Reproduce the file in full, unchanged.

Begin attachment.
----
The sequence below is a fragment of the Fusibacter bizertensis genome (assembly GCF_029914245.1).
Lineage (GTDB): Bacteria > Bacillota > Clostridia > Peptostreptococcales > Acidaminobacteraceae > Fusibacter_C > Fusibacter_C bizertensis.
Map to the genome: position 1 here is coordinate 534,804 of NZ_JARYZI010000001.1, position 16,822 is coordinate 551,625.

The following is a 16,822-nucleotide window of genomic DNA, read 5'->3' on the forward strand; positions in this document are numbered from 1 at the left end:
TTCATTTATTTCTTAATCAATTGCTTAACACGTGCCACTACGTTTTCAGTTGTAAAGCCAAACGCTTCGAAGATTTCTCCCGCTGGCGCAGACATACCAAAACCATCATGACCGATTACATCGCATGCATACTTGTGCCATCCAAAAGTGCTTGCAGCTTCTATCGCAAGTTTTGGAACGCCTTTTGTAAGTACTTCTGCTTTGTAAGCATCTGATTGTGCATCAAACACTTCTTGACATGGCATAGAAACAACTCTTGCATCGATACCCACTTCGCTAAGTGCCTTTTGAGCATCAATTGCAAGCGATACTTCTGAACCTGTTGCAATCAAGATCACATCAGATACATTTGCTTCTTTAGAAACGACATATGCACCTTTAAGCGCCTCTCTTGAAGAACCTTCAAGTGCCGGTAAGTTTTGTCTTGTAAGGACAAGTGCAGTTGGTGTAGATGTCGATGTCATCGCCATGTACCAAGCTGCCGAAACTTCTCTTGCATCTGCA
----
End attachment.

The sequence below is a fragment of the Fusibacter bizertensis genome (assembly GCF_029914245.1).
Lineage (GTDB): Bacteria > Bacillota > Clostridia > Peptostreptococcales > Acidaminobacteraceae > Fusibacter_C > Fusibacter_C bizertensis.
Map to the genome: position 1 here is coordinate 534,804 of NZ_JARYZI010000001.1, position 16,822 is coordinate 551,625.

The following is a 16,822-nucleotide window of genomic DNA, read 5'->3' on the forward strand; positions in this document are numbered from 1 at the left end:
TTCATTTATTTCTTAATCAATTGCTTAACACGTGCCACTACGTTTTCAGTTGTAAAGCCAAACGCTTCGAAGATTTCTCCCGCTGGCGCAGACATACCAAAACCATCATGACCGATTACATCGCATGCATACTTGTGCCATCCAAAAGTGCTTGCAGCTTCTATCGCAAGTTTTGGAACGCCTTTTGTAAGTACTTCTGCTTTGTAAGCATCTGATTGTGCATCAAACACTTCTTGACATGGCATAGAAACAACTCTTGCATCGATACCCACTTCGCTAAGTGCCTTTTGAGCATCAATTGCAAGCGATACTTCTGAACCTGTTGCAATCAAGATCACATCAGATACATTTGCTTCTTTAGAAACGACATATGCACCTTTAAGCGCCTCTCTTGAAGAACCTTCAAGTGCCGGTAAGTTTTGTCTTGTAAGGACAAGTGCAGTTGGTGTAGATGTCGATGTCATCGCCATGTACCAAGCTGCCGAAACTTCTCTTGCATCTGCA